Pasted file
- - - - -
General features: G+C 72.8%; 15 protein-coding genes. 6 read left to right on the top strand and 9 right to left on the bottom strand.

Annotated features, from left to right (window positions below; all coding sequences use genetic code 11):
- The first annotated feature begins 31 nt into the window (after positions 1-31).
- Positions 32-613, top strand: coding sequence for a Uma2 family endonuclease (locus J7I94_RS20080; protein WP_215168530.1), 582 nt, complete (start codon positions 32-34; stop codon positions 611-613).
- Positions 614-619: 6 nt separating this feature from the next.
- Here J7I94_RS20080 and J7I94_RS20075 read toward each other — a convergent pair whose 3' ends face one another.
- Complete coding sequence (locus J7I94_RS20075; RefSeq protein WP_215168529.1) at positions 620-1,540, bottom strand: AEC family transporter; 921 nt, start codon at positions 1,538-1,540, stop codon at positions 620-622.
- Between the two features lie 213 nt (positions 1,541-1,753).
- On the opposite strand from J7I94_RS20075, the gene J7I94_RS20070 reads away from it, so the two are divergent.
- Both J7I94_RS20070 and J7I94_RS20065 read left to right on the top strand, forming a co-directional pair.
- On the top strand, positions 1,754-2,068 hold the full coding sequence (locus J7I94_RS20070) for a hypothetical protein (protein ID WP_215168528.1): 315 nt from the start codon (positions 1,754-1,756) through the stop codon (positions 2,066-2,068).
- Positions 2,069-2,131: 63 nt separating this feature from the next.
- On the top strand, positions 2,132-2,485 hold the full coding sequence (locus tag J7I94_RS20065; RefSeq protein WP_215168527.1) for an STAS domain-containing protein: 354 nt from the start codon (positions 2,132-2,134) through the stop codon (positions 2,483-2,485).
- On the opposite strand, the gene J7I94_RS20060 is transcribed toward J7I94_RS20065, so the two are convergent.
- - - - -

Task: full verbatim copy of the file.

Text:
General features: G+C 72.8%; 15 protein-coding genes. 6 read left to right on the top strand and 9 right to left on the bottom strand.

Annotated features, from left to right (window positions below; all coding sequences use genetic code 11):
- The first annotated feature begins 31 nt into the window (after positions 1-31).
- Positions 32-613, top strand: coding sequence for a Uma2 family endonuclease (locus J7I94_RS20080; protein WP_215168530.1), 582 nt, complete (start codon positions 32-34; stop codon positions 611-613).
- Positions 614-619: 6 nt separating this feature from the next.
- Here J7I94_RS20080 and J7I94_RS20075 read toward each other — a convergent pair whose 3' ends face one another.
- Complete coding sequence (locus J7I94_RS20075; RefSeq protein WP_215168529.1) at positions 620-1,540, bottom strand: AEC family transporter; 921 nt, start codon at positions 1,538-1,540, stop codon at positions 620-622.
- Between the two features lie 213 nt (positions 1,541-1,753).
- On the opposite strand from J7I94_RS20075, the gene J7I94_RS20070 reads away from it, so the two are divergent.
- Both J7I94_RS20070 and J7I94_RS20065 read left to right on the top strand, forming a co-directional pair.
- On the top strand, positions 1,754-2,068 hold the full coding sequence (locus J7I94_RS20070) for a hypothetical protein (protein ID WP_215168528.1): 315 nt from the start codon (positions 1,754-1,756) through the stop codon (positions 2,066-2,068).
- Positions 2,069-2,131: 63 nt separating this feature from the next.
- On the top strand, positions 2,132-2,485 hold the full coding sequence (locus tag J7I94_RS20065; RefSeq protein WP_215168527.1) for an STAS domain-containing protein: 354 nt from the start codon (positions 2,132-2,134) through the stop codon (positions 2,483-2,485).
- On the opposite strand, the gene J7I94_RS20060 is transcribed toward J7I94_RS20065, so the two are convergent.